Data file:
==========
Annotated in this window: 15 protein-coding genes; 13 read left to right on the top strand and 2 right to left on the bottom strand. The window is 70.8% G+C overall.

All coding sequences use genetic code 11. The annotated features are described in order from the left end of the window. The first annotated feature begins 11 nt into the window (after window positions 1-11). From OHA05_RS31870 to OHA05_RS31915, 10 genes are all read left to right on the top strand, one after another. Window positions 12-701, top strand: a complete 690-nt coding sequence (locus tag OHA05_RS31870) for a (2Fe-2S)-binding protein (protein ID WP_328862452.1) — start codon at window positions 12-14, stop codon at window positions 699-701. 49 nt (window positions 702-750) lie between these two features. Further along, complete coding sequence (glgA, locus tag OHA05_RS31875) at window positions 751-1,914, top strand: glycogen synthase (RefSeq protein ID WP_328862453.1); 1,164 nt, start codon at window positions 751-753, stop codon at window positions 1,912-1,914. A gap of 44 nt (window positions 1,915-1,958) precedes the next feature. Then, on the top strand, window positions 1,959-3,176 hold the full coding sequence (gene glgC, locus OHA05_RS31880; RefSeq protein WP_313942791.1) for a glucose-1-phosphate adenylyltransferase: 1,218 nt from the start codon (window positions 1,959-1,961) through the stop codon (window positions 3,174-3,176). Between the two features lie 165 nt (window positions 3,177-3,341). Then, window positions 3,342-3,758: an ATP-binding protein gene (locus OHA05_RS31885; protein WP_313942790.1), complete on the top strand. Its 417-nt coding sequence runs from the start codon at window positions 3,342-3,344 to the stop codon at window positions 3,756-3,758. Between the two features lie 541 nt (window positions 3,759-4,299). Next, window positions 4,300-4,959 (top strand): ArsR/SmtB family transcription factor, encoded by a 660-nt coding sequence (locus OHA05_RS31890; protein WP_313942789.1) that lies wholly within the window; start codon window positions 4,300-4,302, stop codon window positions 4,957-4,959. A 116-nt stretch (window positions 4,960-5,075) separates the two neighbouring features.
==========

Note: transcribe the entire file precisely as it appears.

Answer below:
Annotated in this window: 15 protein-coding genes; 13 read left to right on the top strand and 2 right to left on the bottom strand. The window is 70.8% G+C overall.

All coding sequences use genetic code 11. The annotated features are described in order from the left end of the window. The first annotated feature begins 11 nt into the window (after window positions 1-11). From OHA05_RS31870 to OHA05_RS31915, 10 genes are all read left to right on the top strand, one after another. Window positions 12-701, top strand: a complete 690-nt coding sequence (locus tag OHA05_RS31870) for a (2Fe-2S)-binding protein (protein ID WP_328862452.1) — start codon at window positions 12-14, stop codon at window positions 699-701. 49 nt (window positions 702-750) lie between these two features. Further along, complete coding sequence (glgA, locus tag OHA05_RS31875) at window positions 751-1,914, top strand: glycogen synthase (RefSeq protein ID WP_328862453.1); 1,164 nt, start codon at window positions 751-753, stop codon at window positions 1,912-1,914. A gap of 44 nt (window positions 1,915-1,958) precedes the next feature. Then, on the top strand, window positions 1,959-3,176 hold the full coding sequence (gene glgC, locus OHA05_RS31880; RefSeq protein WP_313942791.1) for a glucose-1-phosphate adenylyltransferase: 1,218 nt from the start codon (window positions 1,959-1,961) through the stop codon (window positions 3,174-3,176). Between the two features lie 165 nt (window positions 3,177-3,341). Then, window positions 3,342-3,758: an ATP-binding protein gene (locus OHA05_RS31885; protein WP_313942790.1), complete on the top strand. Its 417-nt coding sequence runs from the start codon at window positions 3,342-3,344 to the stop codon at window positions 3,756-3,758. Between the two features lie 541 nt (window positions 3,759-4,299). Next, window positions 4,300-4,959 (top strand): ArsR/SmtB family transcription factor, encoded by a 660-nt coding sequence (locus OHA05_RS31890; protein WP_313942789.1) that lies wholly within the window; start codon window positions 4,300-4,302, stop codon window positions 4,957-4,959. A 116-nt stretch (window positions 4,960-5,075) separates the two neighbouring features.